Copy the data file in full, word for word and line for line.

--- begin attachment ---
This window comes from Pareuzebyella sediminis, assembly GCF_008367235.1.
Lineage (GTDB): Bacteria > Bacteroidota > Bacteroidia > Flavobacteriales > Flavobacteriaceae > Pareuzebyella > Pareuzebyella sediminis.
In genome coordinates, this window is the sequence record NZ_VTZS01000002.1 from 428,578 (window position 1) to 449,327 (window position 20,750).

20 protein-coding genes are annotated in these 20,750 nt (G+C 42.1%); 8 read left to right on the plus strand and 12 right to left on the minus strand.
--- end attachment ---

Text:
This window comes from Pareuzebyella sediminis, assembly GCF_008367235.1.
Lineage (GTDB): Bacteria > Bacteroidota > Bacteroidia > Flavobacteriales > Flavobacteriaceae > Pareuzebyella > Pareuzebyella sediminis.
In genome coordinates, this window is the sequence record NZ_VTZS01000002.1 from 428,578 (window position 1) to 449,327 (window position 20,750).

20 protein-coding genes are annotated in these 20,750 nt (G+C 42.1%); 8 read left to right on the plus strand and 12 right to left on the minus strand.